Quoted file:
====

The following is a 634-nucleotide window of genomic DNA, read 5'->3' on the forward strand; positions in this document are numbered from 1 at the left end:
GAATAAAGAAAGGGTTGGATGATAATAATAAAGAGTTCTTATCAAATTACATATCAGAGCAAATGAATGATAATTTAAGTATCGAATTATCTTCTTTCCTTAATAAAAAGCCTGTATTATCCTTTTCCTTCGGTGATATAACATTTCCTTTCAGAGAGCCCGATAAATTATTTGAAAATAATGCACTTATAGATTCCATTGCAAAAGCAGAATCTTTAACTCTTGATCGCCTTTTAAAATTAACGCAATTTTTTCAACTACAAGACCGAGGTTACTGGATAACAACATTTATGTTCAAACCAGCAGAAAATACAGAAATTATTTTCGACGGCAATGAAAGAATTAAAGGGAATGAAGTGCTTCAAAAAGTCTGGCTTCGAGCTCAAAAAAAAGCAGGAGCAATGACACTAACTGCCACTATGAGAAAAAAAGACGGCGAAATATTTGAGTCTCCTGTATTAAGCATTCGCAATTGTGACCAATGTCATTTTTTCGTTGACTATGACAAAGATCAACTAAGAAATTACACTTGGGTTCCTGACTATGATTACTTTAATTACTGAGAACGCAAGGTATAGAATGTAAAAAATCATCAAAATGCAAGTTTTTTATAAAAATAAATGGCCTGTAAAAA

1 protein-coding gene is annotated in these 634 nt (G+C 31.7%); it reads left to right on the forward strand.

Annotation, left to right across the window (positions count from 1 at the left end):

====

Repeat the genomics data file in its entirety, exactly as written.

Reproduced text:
The following is a 634-nucleotide window of genomic DNA, read 5'->3' on the forward strand; positions in this document are numbered from 1 at the left end:
GAATAAAGAAAGGGTTGGATGATAATAATAAAGAGTTCTTATCAAATTACATATCAGAGCAAATGAATGATAATTTAAGTATCGAATTATCTTCTTTCCTTAATAAAAAGCCTGTATTATCCTTTTCCTTCGGTGATATAACATTTCCTTTCAGAGAGCCCGATAAATTATTTGAAAATAATGCACTTATAGATTCCATTGCAAAAGCAGAATCTTTAACTCTTGATCGCCTTTTAAAATTAACGCAATTTTTTCAACTACAAGACCGAGGTTACTGGATAACAACATTTATGTTCAAACCAGCAGAAAATACAGAAATTATTTTCGACGGCAATGAAAGAATTAAAGGGAATGAAGTGCTTCAAAAAGTCTGGCTTCGAGCTCAAAAAAAAGCAGGAGCAATGACACTAACTGCCACTATGAGAAAAAAAGACGGCGAAATATTTGAGTCTCCTGTATTAAGCATTCGCAATTGTGACCAATGTCATTTTTTCGTTGACTATGACAAAGATCAACTAAGAAATTACACTTGGGTTCCTGACTATGATTACTTTAATTACTGAGAACGCAAGGTATAGAATGTAAAAAATCATCAAAATGCAAGTTTTTTATAAAAATAAATGGCCTGTAAAAA

1 protein-coding gene is annotated in these 634 nt (G+C 31.7%); it reads left to right on the forward strand.

Annotation, left to right across the window (positions count from 1 at the left end):